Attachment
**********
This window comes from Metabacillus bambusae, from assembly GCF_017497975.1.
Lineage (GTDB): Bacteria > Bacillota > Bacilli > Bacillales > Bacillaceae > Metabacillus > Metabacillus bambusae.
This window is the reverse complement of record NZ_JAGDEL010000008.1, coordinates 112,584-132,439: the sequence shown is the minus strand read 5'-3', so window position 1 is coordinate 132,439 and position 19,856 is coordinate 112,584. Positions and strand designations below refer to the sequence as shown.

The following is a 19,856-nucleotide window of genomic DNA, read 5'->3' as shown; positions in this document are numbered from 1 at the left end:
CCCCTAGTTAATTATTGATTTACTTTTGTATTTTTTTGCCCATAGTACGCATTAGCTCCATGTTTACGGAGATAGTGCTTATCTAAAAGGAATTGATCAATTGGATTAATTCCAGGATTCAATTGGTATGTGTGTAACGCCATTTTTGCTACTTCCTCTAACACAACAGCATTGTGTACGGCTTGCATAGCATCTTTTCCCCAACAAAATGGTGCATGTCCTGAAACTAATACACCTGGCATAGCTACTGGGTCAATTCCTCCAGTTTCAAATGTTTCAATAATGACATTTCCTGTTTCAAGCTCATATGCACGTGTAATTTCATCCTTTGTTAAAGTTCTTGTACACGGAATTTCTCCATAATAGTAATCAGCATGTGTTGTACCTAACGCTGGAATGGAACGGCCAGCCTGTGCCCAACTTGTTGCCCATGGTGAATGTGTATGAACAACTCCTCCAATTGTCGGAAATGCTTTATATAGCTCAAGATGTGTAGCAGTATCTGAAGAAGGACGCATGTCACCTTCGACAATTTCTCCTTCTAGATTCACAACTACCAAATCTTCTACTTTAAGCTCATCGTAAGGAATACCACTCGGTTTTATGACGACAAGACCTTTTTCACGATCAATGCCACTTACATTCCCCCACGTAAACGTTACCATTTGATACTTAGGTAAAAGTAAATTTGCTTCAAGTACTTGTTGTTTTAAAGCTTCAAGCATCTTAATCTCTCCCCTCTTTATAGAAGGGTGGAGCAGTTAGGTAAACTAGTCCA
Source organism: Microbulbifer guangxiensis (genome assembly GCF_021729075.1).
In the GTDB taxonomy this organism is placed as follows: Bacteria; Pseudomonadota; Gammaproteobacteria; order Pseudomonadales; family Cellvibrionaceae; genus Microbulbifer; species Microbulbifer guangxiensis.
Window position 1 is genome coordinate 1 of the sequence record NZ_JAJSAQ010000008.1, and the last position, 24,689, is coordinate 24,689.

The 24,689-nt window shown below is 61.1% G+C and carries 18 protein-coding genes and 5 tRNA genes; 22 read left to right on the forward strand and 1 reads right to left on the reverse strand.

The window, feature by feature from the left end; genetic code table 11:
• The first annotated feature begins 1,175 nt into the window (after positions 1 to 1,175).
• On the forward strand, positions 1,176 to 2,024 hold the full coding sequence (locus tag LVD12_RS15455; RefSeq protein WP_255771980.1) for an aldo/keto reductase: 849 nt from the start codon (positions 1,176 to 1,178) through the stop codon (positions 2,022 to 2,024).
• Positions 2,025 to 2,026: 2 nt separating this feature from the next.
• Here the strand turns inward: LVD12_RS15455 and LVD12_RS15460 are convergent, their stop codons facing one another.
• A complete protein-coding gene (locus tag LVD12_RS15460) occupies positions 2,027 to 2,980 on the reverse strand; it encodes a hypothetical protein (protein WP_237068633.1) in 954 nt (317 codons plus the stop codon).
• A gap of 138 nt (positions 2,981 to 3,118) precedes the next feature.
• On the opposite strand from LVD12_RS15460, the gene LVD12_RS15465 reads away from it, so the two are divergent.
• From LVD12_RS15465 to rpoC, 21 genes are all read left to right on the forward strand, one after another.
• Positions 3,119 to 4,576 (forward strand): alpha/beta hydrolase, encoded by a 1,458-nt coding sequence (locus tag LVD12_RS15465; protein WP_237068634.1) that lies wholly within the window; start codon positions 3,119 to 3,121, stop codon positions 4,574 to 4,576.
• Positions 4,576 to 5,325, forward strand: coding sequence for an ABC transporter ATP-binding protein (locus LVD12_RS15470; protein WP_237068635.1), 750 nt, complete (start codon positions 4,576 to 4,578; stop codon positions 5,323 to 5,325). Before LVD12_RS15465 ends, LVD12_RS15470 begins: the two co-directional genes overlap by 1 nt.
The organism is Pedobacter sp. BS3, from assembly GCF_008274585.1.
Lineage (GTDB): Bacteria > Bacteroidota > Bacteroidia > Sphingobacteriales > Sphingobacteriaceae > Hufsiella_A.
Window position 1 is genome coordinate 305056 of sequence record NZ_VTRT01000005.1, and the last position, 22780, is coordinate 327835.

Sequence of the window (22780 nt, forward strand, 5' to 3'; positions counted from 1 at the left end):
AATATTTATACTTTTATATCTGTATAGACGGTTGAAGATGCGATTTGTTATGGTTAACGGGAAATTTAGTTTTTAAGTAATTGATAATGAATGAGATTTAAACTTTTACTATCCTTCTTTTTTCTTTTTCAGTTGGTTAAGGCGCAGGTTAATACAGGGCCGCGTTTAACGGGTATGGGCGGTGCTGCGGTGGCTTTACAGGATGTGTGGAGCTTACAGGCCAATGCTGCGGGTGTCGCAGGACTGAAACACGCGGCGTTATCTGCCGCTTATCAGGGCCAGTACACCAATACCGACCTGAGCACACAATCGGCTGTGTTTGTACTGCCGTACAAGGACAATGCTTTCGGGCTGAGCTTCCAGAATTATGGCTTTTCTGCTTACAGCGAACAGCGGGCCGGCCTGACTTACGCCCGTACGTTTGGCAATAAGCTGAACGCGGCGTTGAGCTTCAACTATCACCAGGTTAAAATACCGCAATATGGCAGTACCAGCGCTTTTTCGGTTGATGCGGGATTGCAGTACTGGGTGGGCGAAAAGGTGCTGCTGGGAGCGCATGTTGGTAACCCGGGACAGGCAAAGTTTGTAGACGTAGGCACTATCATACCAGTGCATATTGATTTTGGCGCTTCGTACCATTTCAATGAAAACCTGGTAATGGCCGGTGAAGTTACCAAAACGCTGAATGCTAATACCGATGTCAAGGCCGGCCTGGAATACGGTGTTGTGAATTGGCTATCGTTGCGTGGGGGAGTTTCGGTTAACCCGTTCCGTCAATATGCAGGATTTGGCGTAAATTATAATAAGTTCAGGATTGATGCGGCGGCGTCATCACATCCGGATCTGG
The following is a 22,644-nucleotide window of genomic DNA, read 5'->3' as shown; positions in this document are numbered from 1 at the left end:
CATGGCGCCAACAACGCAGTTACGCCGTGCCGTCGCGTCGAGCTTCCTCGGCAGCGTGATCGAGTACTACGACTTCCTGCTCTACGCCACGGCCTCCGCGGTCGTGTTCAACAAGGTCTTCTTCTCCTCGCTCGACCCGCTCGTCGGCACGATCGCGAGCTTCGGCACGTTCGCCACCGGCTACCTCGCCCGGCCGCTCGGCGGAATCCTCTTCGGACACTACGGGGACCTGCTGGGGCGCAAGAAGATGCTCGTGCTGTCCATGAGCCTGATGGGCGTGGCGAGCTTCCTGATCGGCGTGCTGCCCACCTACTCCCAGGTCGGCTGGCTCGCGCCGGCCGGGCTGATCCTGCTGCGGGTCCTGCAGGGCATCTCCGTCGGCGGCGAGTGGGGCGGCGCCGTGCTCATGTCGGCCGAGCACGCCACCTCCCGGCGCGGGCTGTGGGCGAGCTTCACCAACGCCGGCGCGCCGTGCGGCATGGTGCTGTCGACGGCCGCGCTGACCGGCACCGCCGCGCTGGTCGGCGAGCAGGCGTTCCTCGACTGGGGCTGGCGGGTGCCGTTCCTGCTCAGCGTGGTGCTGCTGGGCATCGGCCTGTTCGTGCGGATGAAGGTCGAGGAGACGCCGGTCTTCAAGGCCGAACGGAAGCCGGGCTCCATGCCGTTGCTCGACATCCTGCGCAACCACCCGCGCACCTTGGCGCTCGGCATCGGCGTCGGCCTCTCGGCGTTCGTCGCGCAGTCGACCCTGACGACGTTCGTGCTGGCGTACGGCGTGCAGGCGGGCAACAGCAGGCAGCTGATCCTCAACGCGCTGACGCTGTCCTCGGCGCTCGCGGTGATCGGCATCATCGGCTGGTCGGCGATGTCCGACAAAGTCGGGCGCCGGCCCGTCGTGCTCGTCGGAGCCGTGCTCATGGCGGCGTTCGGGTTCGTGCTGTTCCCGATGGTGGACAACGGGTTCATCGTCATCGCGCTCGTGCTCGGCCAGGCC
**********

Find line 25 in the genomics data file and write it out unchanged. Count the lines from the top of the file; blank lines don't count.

AATATTTATACTTTTATATCTGTATAGACGGTTGAAGATGCGATTTGTTATGGTTAACGGGAAATTTAGTTTTTAAGTAATTGATAATGAATGAGATTTAAACTTTTACTATCCTTCTTTTTTCTTTTTCAGTTGGTTAAGGCGCAGGTTAATACAGGGCCGCGTTTAACGGGTATGGGCGGTGCTGCGGTGGCTTTACAGGATGTGTGGAGCTTACAGGCCAATGCTGCGGGTGTCGCAGGACTGAAACACGCGGCGTTATCTGCCGCTTATCAGGGCCAGTACACCAATACCGACCTGAGCACACAATCGGCTGTGTTTGTACTGCCGTACAAGGACAATGCTTTCGGGCTGAGCTTCCAGAATTATGGCTTTTCTGCTTACAGCGAACAGCGGGCCGGCCTGACTTACGCCCGTACGTTTGGCAATAAGCTGAACGCGGCGTTGAGCTTCAACTATCACCAGGTTAAAATACCGCAATATGGCAGTACCAGCGCTTTTTCGGTTGATGCGGGATTGCAGTACTGGGTGGGCGAAAAGGTGCTGCTGGGAGCGCATGTTGGTAACCCGGGACAGGCAAAGTTTGTAGACGTAGGCACTATCATACCAGTGCATATTGATTTTGGCGCTTCGTACCATTTCAATGAAAACCTGGTAATGGCCGGTGAAGTTACCAAAACGCTGAATGCTAATACCGATGTCAAGGCCGGCCTGGAATACGGTGTTGTGAATTGGCTATCGTTGCGTGGGGGAGTTTCGGTTAACCCGTTCCGTCAATATGCAGGATTTGGCGTAAATTATAATAAGTTCAGGATTGATGCGGCGGCGTCATCACATCCGGATCTGG